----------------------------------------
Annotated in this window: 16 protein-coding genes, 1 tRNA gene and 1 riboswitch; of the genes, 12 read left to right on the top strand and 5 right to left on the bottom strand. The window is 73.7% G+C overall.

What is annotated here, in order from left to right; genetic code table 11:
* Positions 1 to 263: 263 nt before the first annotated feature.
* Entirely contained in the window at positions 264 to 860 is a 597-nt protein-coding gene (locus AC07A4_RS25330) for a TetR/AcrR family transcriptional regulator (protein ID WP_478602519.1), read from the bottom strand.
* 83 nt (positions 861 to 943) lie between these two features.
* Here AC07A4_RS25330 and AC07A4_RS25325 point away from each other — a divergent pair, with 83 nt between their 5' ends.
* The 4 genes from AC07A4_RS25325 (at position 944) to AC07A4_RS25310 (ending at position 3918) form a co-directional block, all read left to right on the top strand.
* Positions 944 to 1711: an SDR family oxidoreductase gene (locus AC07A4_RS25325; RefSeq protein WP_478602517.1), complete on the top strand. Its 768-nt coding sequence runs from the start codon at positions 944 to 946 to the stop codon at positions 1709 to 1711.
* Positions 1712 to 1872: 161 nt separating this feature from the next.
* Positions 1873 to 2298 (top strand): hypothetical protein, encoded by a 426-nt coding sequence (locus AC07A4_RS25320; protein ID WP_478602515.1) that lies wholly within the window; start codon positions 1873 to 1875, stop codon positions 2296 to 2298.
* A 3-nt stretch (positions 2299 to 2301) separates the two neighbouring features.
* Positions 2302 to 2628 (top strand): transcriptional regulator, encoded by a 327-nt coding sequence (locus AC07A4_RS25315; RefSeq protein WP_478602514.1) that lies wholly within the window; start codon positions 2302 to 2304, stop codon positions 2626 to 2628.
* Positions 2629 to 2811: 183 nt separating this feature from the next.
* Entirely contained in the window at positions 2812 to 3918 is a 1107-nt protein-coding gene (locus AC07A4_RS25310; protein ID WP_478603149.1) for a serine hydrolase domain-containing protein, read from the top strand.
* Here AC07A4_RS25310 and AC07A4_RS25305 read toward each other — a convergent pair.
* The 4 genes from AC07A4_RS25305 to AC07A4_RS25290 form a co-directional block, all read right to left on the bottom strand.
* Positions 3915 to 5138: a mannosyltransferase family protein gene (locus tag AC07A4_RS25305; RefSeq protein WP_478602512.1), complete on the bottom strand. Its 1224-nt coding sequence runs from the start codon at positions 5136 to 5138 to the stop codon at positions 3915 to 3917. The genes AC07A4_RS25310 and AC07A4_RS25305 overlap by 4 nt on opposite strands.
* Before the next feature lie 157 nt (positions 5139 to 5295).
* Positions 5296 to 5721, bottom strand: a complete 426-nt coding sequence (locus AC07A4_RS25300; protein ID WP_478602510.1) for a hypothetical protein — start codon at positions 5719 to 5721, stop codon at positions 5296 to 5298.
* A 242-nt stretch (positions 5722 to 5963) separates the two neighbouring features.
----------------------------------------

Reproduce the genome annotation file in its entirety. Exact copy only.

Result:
Annotated in this window: 16 protein-coding genes, 1 tRNA gene and 1 riboswitch; of the genes, 12 read left to right on the top strand and 5 right to left on the bottom strand. The window is 73.7% G+C overall.

What is annotated here, in order from left to right; genetic code table 11:
* Positions 1 to 263: 263 nt before the first annotated feature.
* Entirely contained in the window at positions 264 to 860 is a 597-nt protein-coding gene (locus AC07A4_RS25330) for a TetR/AcrR family transcriptional regulator (protein ID WP_478602519.1), read from the bottom strand.
* 83 nt (positions 861 to 943) lie between these two features.
* Here AC07A4_RS25330 and AC07A4_RS25325 point away from each other — a divergent pair, with 83 nt between their 5' ends.
* The 4 genes from AC07A4_RS25325 (at position 944) to AC07A4_RS25310 (ending at position 3918) form a co-directional block, all read left to right on the top strand.
* Positions 944 to 1711: an SDR family oxidoreductase gene (locus AC07A4_RS25325; RefSeq protein WP_478602517.1), complete on the top strand. Its 768-nt coding sequence runs from the start codon at positions 944 to 946 to the stop codon at positions 1709 to 1711.
* Positions 1712 to 1872: 161 nt separating this feature from the next.
* Positions 1873 to 2298 (top strand): hypothetical protein, encoded by a 426-nt coding sequence (locus AC07A4_RS25320; protein ID WP_478602515.1) that lies wholly within the window; start codon positions 1873 to 1875, stop codon positions 2296 to 2298.
* A 3-nt stretch (positions 2299 to 2301) separates the two neighbouring features.
* Positions 2302 to 2628 (top strand): transcriptional regulator, encoded by a 327-nt coding sequence (locus AC07A4_RS25315; RefSeq protein WP_478602514.1) that lies wholly within the window; start codon positions 2302 to 2304, stop codon positions 2626 to 2628.
* Positions 2629 to 2811: 183 nt separating this feature from the next.
* Entirely contained in the window at positions 2812 to 3918 is a 1107-nt protein-coding gene (locus AC07A4_RS25310; protein ID WP_478603149.1) for a serine hydrolase domain-containing protein, read from the top strand.
* Here AC07A4_RS25310 and AC07A4_RS25305 read toward each other — a convergent pair.
* The 4 genes from AC07A4_RS25305 to AC07A4_RS25290 form a co-directional block, all read right to left on the bottom strand.
* Positions 3915 to 5138: a mannosyltransferase family protein gene (locus tag AC07A4_RS25305; RefSeq protein WP_478602512.1), complete on the bottom strand. Its 1224-nt coding sequence runs from the start codon at positions 5136 to 5138 to the stop codon at positions 3915 to 3917. The genes AC07A4_RS25310 and AC07A4_RS25305 overlap by 4 nt on opposite strands.
* Before the next feature lie 157 nt (positions 5139 to 5295).
* Positions 5296 to 5721, bottom strand: a complete 426-nt coding sequence (locus AC07A4_RS25300; protein ID WP_478602510.1) for a hypothetical protein — start codon at positions 5719 to 5721, stop codon at positions 5296 to 5298.
* A 242-nt stretch (positions 5722 to 5963) separates the two neighbouring features.